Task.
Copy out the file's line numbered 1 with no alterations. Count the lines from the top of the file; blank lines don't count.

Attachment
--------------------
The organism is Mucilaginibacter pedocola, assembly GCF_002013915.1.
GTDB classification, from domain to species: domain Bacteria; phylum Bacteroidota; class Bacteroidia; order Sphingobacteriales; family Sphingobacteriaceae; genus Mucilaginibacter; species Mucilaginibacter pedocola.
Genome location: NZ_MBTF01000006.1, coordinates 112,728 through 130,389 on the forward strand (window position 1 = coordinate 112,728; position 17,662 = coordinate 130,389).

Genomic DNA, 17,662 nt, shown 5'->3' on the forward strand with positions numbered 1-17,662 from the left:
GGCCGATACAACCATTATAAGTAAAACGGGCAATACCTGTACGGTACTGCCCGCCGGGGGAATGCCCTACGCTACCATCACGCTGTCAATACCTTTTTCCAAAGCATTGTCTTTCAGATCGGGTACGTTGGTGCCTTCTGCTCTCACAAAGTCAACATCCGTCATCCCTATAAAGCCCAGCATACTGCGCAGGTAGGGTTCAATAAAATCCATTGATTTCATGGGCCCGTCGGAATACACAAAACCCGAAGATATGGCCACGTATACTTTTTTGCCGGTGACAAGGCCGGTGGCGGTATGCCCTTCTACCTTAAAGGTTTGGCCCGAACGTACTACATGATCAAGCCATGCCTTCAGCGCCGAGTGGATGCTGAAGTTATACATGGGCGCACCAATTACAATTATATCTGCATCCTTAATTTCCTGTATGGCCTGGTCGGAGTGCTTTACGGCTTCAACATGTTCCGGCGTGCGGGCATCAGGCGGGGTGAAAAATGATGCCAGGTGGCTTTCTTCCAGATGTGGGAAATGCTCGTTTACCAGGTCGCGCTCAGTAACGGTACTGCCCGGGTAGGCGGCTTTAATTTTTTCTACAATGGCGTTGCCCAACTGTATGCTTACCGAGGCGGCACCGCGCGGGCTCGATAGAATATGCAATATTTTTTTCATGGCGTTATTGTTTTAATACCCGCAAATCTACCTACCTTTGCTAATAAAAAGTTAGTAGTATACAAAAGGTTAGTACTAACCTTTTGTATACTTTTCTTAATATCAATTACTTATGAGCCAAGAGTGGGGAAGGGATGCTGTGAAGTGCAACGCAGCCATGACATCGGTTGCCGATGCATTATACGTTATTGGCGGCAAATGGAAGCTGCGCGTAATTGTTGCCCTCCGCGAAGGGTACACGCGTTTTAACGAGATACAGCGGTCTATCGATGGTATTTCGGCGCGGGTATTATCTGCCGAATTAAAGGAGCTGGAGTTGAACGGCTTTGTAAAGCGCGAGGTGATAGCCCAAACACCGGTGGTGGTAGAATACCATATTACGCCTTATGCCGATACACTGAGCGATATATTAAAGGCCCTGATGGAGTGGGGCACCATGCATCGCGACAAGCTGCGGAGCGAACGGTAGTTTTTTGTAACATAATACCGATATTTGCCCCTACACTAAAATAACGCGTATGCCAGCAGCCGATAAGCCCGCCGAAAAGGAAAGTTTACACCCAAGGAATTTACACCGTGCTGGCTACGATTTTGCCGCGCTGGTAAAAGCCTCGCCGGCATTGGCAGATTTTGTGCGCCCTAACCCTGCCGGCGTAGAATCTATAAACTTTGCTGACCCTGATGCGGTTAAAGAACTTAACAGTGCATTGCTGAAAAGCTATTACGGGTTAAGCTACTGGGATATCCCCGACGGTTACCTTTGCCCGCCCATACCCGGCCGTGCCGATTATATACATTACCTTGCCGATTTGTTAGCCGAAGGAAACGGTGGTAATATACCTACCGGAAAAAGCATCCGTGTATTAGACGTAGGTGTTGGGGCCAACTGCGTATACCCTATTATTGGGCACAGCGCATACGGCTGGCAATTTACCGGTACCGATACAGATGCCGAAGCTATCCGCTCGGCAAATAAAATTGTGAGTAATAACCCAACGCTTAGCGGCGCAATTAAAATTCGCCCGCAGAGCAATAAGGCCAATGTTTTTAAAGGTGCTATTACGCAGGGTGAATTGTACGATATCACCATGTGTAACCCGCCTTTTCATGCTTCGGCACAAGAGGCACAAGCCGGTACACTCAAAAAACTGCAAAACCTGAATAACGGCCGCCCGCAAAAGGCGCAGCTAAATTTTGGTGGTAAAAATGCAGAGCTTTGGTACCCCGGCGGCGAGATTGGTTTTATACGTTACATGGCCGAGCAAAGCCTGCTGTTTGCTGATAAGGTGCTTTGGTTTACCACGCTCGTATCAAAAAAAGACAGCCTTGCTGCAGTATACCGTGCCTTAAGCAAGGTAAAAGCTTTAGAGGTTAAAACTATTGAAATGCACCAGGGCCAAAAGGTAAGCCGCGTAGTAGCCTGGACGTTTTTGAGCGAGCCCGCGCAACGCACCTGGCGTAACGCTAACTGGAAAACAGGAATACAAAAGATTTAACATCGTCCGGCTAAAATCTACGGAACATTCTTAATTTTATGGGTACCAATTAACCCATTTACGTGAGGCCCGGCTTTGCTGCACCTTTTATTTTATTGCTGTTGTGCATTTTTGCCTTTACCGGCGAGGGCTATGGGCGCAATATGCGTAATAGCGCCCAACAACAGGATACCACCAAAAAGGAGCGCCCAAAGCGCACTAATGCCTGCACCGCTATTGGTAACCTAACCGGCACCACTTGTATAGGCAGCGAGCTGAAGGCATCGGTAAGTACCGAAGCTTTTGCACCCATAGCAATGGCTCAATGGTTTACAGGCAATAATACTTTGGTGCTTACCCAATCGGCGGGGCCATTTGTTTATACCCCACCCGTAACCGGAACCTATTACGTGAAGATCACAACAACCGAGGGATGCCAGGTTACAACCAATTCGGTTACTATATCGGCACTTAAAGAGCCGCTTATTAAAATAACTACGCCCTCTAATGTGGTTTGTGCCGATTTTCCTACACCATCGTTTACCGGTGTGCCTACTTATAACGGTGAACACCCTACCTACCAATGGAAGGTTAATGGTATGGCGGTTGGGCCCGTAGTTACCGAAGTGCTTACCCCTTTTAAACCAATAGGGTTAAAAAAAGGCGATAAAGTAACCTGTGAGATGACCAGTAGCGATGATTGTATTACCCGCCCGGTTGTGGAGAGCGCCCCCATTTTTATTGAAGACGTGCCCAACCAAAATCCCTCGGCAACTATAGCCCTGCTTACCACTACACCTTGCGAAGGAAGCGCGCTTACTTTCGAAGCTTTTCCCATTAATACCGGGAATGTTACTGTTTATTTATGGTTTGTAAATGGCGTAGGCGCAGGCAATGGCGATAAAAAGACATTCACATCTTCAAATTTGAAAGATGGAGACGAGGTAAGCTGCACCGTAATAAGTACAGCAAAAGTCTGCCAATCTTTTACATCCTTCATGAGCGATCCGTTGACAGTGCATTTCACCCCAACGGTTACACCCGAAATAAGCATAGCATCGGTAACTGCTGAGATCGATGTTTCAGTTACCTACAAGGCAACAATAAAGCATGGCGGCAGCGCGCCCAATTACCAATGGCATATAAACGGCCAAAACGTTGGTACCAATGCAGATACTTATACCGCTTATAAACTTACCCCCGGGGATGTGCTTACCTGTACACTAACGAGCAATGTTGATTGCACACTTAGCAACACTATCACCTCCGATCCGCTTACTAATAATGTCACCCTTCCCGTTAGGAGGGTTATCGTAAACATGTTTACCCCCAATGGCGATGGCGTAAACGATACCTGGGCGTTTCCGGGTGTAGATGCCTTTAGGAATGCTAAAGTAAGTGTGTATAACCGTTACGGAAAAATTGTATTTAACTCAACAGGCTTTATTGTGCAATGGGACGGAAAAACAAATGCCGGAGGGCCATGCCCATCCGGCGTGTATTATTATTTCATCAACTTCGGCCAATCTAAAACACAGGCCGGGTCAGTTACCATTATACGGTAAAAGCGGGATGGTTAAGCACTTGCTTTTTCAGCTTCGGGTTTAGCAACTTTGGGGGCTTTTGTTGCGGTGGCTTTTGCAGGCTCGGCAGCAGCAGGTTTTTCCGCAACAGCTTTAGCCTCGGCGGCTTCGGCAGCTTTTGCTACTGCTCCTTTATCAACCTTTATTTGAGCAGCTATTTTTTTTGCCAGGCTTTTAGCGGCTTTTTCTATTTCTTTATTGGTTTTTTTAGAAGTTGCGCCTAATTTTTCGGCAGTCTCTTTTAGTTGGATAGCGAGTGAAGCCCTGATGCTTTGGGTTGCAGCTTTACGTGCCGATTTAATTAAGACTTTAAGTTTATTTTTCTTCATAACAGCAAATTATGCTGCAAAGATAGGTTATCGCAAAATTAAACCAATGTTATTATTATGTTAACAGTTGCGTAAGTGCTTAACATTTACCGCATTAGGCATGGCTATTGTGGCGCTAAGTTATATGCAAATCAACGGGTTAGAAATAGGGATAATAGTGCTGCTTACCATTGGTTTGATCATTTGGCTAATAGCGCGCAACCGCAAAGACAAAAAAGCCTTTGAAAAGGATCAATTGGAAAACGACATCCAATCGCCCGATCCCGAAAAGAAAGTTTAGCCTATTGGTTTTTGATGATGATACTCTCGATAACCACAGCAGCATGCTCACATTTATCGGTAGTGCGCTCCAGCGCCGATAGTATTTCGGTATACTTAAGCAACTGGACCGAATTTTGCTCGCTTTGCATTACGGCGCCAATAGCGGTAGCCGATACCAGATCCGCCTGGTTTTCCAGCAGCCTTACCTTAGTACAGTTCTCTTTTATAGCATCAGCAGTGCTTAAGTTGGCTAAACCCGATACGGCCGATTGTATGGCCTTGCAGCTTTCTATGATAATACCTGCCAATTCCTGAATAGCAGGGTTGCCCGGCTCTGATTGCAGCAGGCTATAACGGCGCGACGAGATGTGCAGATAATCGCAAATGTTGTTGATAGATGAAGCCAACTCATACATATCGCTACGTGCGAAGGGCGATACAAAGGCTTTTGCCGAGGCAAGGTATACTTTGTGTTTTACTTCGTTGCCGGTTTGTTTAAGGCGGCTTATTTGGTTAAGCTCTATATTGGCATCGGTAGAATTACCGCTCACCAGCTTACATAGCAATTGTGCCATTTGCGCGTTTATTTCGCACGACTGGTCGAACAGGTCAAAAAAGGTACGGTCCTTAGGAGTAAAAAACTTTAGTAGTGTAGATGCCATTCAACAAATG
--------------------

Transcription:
The organism is Mucilaginibacter pedocola, assembly GCF_002013915.1.